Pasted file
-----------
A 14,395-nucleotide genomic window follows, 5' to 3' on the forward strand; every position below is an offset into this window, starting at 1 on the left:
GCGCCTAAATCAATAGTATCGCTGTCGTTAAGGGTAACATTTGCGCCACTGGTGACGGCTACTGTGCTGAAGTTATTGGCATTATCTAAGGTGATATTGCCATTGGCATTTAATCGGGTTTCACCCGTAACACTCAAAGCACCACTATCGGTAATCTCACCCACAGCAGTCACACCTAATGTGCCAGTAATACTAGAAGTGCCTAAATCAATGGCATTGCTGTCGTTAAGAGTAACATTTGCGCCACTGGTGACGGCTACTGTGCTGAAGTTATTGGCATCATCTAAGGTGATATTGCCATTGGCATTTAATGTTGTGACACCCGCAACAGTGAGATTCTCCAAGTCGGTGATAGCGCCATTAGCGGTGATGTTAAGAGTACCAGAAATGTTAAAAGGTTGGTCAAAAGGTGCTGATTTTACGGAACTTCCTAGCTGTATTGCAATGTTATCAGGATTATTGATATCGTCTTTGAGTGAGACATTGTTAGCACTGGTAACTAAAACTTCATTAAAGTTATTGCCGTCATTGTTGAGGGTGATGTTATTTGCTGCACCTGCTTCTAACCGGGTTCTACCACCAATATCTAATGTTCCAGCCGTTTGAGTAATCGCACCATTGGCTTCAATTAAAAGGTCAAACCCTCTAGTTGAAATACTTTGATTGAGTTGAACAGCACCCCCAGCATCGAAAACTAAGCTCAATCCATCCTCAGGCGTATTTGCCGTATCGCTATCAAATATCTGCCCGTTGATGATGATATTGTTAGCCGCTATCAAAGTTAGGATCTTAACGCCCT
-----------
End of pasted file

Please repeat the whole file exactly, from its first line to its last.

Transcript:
A 14,395-nucleotide genomic window follows, 5' to 3' on the forward strand; every position below is an offset into this window, starting at 1 on the left:
GCGCCTAAATCAATAGTATCGCTGTCGTTAAGGGTAACATTTGCGCCACTGGTGACGGCTACTGTGCTGAAGTTATTGGCATTATCTAAGGTGATATTGCCATTGGCATTTAATCGGGTTTCACCCGTAACACTCAAAGCACCACTATCGGTAATCTCACCCACAGCAGTCACACCTAATGTGCCAGTAATACTAGAAGTGCCTAAATCAATGGCATTGCTGTCGTTAAGAGTAACATTTGCGCCACTGGTGACGGCTACTGTGCTGAAGTTATTGGCATCATCTAAGGTGATATTGCCATTGGCATTTAATGTTGTGACACCCGCAACAGTGAGATTCTCCAAGTCGGTGATAGCGCCATTAGCGGTGATGTTAAGAGTACCAGAAATGTTAAAAGGTTGGTCAAAAGGTGCTGATTTTACGGAACTTCCTAGCTGTATTGCAATGTTATCAGGATTATTGATATCGTCTTTGAGTGAGACATTGTTAGCACTGGTAACTAAAACTTCATTAAAGTTATTGCCGTCATTGTTGAGGGTGATGTTATTTGCTGCACCTGCTTCTAACCGGGTTCTACCACCAATATCTAATGTTCCAGCCGTTTGAGTAATCGCACCATTGGCTTCAATTAAAAGGTCAAACCCTCTAGTTGAAATACTTTGATTGAGTTGAACAGCACCCCCAGCATCGAAAACTAAGCTCAATCCATCCTCAGGCGTATTTGCCGTATCGCTATCAAATATCTGCCCGTTGATGATGATATTGTTAGCCGCTATCAAAGTTAGGATCTTAACGCCCT